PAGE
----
The fact that you don't consider it very soundproof pretty much tells the tale.
    Anyway, all I can do is speculate based on personal experience, and the most gain I ever measured was ~11dB/octave in a converted 50's bomb shelter. Talk about room modes!
    I still think the larger box is the way to get the flattest response in-room based on what you've told me, as even the larger box sims a ~3dB roll-off, so any extra gain will pump up the extreme bottom end. But if you want to use what Adire recommends, I would go with the 88.5L, and then EQ it as required/excursion permits.
    GM
    ------------------
    Loud is beautiful, if it's clean
     
  6. Rick Steverson

    Rick Steverson Auditioning

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    I suggest you may wish to simulate your Shiva in-room using LspCAD, a design package setup you can get free from Adire Audio at http://www.adireaudio.com/software.htm
    I don't disagree with the suggestion that 12db/octave room gain is high. You can look for a thread here from Julian Data, if I remember correctly, who compared the in-room simulation with his actual reading and got really close results.
     
  7. Jones_Rush

    Jones_Rush Stunt Coordinator

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    Greg,
    Here are the Anechoic measurements Adire measured for the 88.5 liter,Q=0.6 sealed design(with 16 ounces of polifill):
    Fb : 34.4Hz
    Anechoic F3 : 30.7Hz
    Anechoic F8 : 20.5Hz
    According to these measurements, -8db will happen at 20.5hz,
    since my room can surely give ~ +7/8db gain at 20hz, we are talking about flat response.
    Do you think I should still opt for the ~262L enclosure ?
     
  8. Tom Vodhanel

    Tom Vodhanel Cinematographer

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    I just gave what my room measured at as a *FYI*...as Greg notes...it's nearly impossible to predict the exact amount ot *gain* you'll get.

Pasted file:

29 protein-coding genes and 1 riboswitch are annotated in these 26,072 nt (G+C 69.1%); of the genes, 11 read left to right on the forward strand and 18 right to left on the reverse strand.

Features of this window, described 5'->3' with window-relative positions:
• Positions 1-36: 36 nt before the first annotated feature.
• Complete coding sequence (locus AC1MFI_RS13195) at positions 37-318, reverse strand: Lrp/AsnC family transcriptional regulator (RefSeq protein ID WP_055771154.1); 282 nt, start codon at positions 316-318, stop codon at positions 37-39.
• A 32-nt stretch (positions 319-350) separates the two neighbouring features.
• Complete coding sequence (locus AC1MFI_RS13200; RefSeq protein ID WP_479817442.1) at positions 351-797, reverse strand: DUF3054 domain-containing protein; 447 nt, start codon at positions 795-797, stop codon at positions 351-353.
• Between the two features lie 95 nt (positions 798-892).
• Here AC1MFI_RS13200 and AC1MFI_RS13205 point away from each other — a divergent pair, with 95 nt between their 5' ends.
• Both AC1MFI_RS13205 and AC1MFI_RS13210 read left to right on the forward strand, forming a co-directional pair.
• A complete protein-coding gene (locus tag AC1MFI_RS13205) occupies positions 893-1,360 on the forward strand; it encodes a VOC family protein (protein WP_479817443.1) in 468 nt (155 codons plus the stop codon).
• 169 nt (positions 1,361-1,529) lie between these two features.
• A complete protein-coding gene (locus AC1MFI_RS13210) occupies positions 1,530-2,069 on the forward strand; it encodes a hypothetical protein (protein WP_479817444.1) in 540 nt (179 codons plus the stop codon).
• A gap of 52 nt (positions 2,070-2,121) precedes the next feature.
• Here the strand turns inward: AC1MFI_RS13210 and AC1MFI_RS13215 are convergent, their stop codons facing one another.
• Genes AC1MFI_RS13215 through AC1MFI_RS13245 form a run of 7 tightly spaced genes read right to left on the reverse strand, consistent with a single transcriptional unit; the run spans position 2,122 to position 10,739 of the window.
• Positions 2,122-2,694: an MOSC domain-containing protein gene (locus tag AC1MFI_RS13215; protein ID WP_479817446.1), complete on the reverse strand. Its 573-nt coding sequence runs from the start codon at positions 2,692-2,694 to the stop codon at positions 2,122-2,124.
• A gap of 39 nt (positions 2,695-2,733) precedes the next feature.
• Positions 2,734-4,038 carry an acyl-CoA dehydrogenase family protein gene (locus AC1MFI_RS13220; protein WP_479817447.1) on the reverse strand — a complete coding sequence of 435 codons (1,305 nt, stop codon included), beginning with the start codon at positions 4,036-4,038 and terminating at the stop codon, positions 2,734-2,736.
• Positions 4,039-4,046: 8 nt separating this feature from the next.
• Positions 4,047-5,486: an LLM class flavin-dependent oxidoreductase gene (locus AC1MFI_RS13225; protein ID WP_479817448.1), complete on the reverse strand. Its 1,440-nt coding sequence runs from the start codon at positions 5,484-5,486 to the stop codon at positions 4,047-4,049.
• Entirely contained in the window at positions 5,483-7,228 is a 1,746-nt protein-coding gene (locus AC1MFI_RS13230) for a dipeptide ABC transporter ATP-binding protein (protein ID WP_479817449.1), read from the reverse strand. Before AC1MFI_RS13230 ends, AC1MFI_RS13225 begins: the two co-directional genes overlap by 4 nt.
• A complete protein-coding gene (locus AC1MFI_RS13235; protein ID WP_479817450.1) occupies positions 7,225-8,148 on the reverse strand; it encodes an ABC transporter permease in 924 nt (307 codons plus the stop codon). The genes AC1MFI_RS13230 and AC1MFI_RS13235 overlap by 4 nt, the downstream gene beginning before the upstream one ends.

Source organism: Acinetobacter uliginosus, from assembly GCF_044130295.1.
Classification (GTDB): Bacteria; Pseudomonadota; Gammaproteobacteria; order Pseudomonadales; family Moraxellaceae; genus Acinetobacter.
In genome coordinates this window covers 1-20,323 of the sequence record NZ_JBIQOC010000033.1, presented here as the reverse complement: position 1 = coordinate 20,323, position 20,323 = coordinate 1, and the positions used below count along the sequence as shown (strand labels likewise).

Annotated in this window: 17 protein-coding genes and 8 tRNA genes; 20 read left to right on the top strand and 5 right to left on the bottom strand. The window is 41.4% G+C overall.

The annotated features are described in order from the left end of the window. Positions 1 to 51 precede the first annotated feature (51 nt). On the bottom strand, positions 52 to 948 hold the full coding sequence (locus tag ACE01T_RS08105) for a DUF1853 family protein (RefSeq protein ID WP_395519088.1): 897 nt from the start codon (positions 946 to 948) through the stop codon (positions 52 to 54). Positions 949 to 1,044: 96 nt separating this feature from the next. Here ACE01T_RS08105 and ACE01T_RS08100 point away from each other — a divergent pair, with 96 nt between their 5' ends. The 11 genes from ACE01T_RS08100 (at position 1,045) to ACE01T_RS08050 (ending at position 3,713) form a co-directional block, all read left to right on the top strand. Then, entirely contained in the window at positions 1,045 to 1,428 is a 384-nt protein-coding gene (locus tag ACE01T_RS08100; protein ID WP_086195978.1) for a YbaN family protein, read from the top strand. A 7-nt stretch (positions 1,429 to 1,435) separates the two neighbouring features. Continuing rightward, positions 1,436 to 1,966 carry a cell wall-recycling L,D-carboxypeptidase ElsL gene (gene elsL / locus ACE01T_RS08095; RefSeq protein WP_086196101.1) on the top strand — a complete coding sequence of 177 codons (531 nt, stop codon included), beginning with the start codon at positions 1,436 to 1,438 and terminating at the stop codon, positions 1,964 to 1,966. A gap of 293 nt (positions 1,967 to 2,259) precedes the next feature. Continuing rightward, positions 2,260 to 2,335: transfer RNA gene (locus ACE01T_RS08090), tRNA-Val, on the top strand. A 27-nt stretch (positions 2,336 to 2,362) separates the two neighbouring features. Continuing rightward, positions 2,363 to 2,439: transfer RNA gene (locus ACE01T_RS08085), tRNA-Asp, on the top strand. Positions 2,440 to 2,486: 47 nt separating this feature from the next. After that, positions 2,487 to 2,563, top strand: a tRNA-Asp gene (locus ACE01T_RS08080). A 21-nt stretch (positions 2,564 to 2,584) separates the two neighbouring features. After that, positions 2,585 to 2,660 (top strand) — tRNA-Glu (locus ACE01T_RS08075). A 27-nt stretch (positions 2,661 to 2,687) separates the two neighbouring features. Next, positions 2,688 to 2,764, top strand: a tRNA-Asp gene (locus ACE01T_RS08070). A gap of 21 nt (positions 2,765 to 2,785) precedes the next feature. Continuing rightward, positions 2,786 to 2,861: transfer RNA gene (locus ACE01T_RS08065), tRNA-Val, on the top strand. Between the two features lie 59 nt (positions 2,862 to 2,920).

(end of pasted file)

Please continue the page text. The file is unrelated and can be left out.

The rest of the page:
Also, fwiw---I agree with Greg on the enclosure suggestions...build the biggest option you can.
    in the end---your response is NOT going to be (minus)1/(plus)1 regardless, so worrying too much about a gain difference of 3-5dB at 20hz...could be much ado about a little.
    TV
     
  9. Jones_Rush

    Jones_Rush Stunt Coordinator

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    Rick,
    I tried to use LspCAD, but something is VERY wrong with it,
    the parameters for the Shiva 2 are completely different than anything I have ever seen. I uploaded these parameters to WinISD, and look what I get:
    Driver : Shiva 2
    Vas : 151.0
    Qts : 0.73
    Fs : 21.00
    SPL : 84.20
    --
    Number of drivers : 1
    Box type : Closed
    Box size : 515.8 l
    Relative
    Freq Gain SPL
    [Hz] [dB] [dB]
    20.00 -3.54 80.66
    25.00 -1.24 82.96
    30.00 -0.21 83.99
    35.00 0.19 84.39
    40.00 0.33 84.53
    45.00 0.35 84.55
    50.00 0.34 84.54
    55.00 0.32 84.52
    60.00 0.29 84.49
    65.00 0.26 84.46
    70.00 0.23 84.43
    75.00 0.21 84.41
    80.00 0.19 84.39
    85.00 0.17 84.37
    90.00 0.15 84.35